Work in Progress – the Grid

February 8, 2009 at 10:48 pm 2 comments

Whenever I begin one of my neo-pointillist landscape paintings, there are several preparatory steps I go through before I lay paintbrush to canvas. The first layer of paint on the canvas is a solid red coat, all over the front as well as all 4 sides. But this is all just preparatory to the real painting process.

To get started painting, I need to get the outline of the image onto the canvas, so I know where to paint. I call this outline my “roadmap”. When painting as I do, using large dots, it’s very easy to get lost. (Is that dot part of the tree or part of the hill?)

I print out a copy of my digital reference image with a grid overlaid on it. And I draw a grid on my canvas in chalk. The two grids are proportional.


Using the grid, I then sketch the image onto the canvas in chalk. The grid lines make it easier to get shapes and proportions correct, rather than just trying to sketch the whole thing freehand. Some artists use a projector to project their reference image onto the canvas and simply trace around the image. Other artists look down on such a practice as “cheating”. I don’t have a projector (they’re expensive) so I get to neatly sidestep that particular rancorous debate.

Depending on its complexity, drawing the image in chalk might take a few minutes or an hour or two. It might be just a few simple lines to mark the location of the horizon, a hill, or a shadow. Or it might be a complex tangle of tree trunks and branches and masses of dark and light leaves. This chalk sketch (and also the first few paint marks) is my guide to prevent me from getting lost, my roadmap. I’ll leave the chalk on the canvas as long as I feel I need it. Usually I’ll rub out the grid lines before I start painting, leaving just the outline of the image. Eventually most of the chalk gets covered by paint, and I’ll erase the rest with a damp paper towel (when the latest round of paint is dry of course!).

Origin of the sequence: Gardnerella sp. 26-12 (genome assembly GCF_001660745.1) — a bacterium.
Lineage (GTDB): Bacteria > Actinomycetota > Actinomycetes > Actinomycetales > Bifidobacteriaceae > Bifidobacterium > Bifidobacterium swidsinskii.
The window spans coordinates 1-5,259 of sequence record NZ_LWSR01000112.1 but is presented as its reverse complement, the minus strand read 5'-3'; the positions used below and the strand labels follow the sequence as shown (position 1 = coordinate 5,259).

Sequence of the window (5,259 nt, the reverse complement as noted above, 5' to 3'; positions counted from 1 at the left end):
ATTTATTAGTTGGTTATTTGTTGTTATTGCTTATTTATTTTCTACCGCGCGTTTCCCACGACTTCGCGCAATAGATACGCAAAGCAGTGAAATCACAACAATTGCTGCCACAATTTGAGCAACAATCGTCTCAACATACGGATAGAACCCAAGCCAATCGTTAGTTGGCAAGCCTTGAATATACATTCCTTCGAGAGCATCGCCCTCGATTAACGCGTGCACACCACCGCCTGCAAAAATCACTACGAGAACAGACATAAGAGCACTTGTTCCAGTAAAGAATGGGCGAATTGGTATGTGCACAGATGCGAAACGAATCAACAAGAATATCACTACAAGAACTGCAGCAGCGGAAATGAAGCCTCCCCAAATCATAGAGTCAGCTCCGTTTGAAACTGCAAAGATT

Using a grid to copy an image to a larger size is called “gridding up”, and is a very traditional (and generally widely accepted) method for translating a small image to a large one. I’m sorry to admit that I didn’t take any photos while gridding up this particular painting. I’ll try to remember for the next one.

Next: the painting begins in earnest.


Entry filed under: Landscape, Painting, Process.

2009 Los Angeles Art Show Work in Progress – the First Dabs of Paint


Barbara J Carter

I'm an artist. I make paintings with dots.

I work in acrylic paint, in a couple of distinct styles: landscapes and abstracts.

Native to California, I've lived elsewhere and only recently returned to my home state. I now live in Los Angeles.

I mostly show my art in outdoor festivals in California. I also occasionally show my work in art galleries or open studio events. You can see an up-to-date list of upcoming shows on my website (click here).

I invite you to sign up to receive my free email newsletter, in which I list my upcoming shows and talk about my latest work. I send it irregularly, a few times a year.

My links

My paintings

Follow me on Twitter: @barbarajcarter

Why I call my landscapes neo-Pointillist landscape paintings

A bunch of my abstract dot paintings

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Click here to receive my free email newsletter for up-to-date info on my shows, my art, and anything else that I'm up to. I send it out irregularly, a few times a year.

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